Tech business economy crisis

Major economic downturn in US history, the ‘villains’ have been the ‘heroes’ during the preceding boom,” said the late, great management guru Peter Drucker. I cannot help but wonder if that might be the case over the next few years, as the United States (and possibly the world) heads toward its next big slowdown. Downturns historically come about once every decade, and it has been more than that since the 2008 financial crisis. Back then, banks were the “too-big-to-fail” institutions responsible for our falling stock portfolios, home prices and salaries. Technology companies, by contrast, have led the market upswing over the past decade. But this time around, it is the big tech firms that could play the spoiler role.

You wouldn’t think it could be so when you look at the biggest and richest tech firms today. Take Apple. Warren Buffett says he wished he owned even more Apple stock. (His Berkshire Hathaway has a 5% stake in the company.) Goldman Sachs is launching a new credit card with the tech titan, which became the world’s first $1tn market-cap company in 2018. But hidden within these bullish headlines are a number of disturbing economic trends, of which Apple is already an exemplar. Study this one company and you begin to understand how big tech companies – the new too-big-to-fail institutions – could indeed sow the seeds of the next crisis.

No matter what the Silicon Valley giants might argue, ultimately, size is a problem, just as it was for the banks. This is not because bigger is inherently bad, but because the complexity of these organisations makes them so difficult to police. Like the big banks, big tech uses its lobbying muscle to try to avoid regulation. And like the banks, it tries to sell us on the idea that it deserves to play by different rules.

Consider the financial engineering done by such firms. Like most of the largest and most profitable multinational companies, Apple has loads of cash – around $210bn at last count – as well as plenty of debt (close to $110bn). That is because – like nearly every other large, rich company – it has parked most of its spare cash in offshore bond portfolios over the past 10 years. This is part of a Kafkaesque financial shell game that has played out since the 2008 financial crisis. Back then, interest rates were lowered and central bankers flooded the economy with easy money to try to engineer a recovery. But the main beneficiaries were large companies, which issued lots of cheap debt, and used it to buy back their own shares and pay out dividends, which bolstered corporate share prices and investors, but not the real economy. The Trump corporate tax cuts added fuel to this fire. Apple, for example, was responsible for about a quarter of the $407bn in buy-backs announced in the six months or so after Trump’s tax law was passed in December 2017 – the biggest corporate tax cut in US history.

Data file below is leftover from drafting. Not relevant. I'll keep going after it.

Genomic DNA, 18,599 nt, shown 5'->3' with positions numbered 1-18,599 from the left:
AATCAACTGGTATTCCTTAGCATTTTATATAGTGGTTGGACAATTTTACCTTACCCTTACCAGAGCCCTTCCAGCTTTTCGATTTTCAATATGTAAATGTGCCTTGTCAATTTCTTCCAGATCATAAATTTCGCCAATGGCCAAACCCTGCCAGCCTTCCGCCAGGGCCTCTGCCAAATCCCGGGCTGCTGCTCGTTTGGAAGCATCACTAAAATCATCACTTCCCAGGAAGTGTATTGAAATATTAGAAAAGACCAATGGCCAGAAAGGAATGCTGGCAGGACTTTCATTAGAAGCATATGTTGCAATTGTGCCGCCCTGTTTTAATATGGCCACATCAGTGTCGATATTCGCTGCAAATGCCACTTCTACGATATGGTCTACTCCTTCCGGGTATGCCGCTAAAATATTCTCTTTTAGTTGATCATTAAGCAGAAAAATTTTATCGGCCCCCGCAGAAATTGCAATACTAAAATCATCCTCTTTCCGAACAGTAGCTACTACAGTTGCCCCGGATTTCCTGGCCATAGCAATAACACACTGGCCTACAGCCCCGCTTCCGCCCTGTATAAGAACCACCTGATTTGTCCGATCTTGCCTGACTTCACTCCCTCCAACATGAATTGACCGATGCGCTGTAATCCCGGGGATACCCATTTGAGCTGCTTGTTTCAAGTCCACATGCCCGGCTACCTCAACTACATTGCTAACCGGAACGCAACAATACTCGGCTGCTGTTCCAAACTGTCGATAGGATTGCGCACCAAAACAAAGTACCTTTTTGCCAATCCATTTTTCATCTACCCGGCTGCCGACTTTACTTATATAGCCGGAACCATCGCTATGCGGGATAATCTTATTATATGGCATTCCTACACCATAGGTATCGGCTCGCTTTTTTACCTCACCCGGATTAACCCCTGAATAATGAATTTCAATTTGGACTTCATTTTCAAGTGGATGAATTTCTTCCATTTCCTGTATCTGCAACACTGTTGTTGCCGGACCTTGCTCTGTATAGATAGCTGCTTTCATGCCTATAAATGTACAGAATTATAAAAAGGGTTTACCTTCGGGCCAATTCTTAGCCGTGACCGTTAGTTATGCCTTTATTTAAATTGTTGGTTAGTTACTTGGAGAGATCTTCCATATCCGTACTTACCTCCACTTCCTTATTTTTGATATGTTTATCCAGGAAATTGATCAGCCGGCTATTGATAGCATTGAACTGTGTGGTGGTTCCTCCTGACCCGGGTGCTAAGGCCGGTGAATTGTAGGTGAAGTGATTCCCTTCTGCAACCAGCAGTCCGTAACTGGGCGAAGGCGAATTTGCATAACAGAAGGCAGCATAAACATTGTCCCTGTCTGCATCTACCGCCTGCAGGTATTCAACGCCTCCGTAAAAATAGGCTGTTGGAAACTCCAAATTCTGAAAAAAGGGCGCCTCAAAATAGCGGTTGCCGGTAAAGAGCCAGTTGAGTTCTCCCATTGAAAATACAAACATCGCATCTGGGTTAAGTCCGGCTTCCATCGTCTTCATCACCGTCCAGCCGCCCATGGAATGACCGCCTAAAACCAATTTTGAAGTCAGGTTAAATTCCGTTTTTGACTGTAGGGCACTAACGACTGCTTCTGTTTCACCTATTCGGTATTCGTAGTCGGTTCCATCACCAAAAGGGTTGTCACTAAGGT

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Because of this, the wealth divide has been increased, which many economists believe is not only the biggest factor in slower-than-historic trend growth, but is also driving the political populism that threatens the market system itself.

That phenomenon has been put on steroids by yet another trend epitomised by Apple: the rise of intangibles such as intellectual property and brands (both of which the company has in spades) relative to tangible goods as a share of the global economy. As Jonathan Haskel and Stian Westlake show in their book Capitalism Without Capital, this shift became noticeable around 2000, but really took off after the introduction of the iPhone in 2007. The digital economy has a tendency to create superstars, since software and internet services are so scalable and enjoy network effects (in essence, they allow a handful of companies to grow quickly and eat everyone else’s lunch). But according to Haskel and Westlake, it also seems to reduce investment across the economy as a whole. This is not only because banks are reluctant to lend to businesses whose intangible assets may simply disappear if they go belly-up, but also because of the winner-takes-all effect that a handful of companies, including Apple (and Amazon and Google), enjoy.

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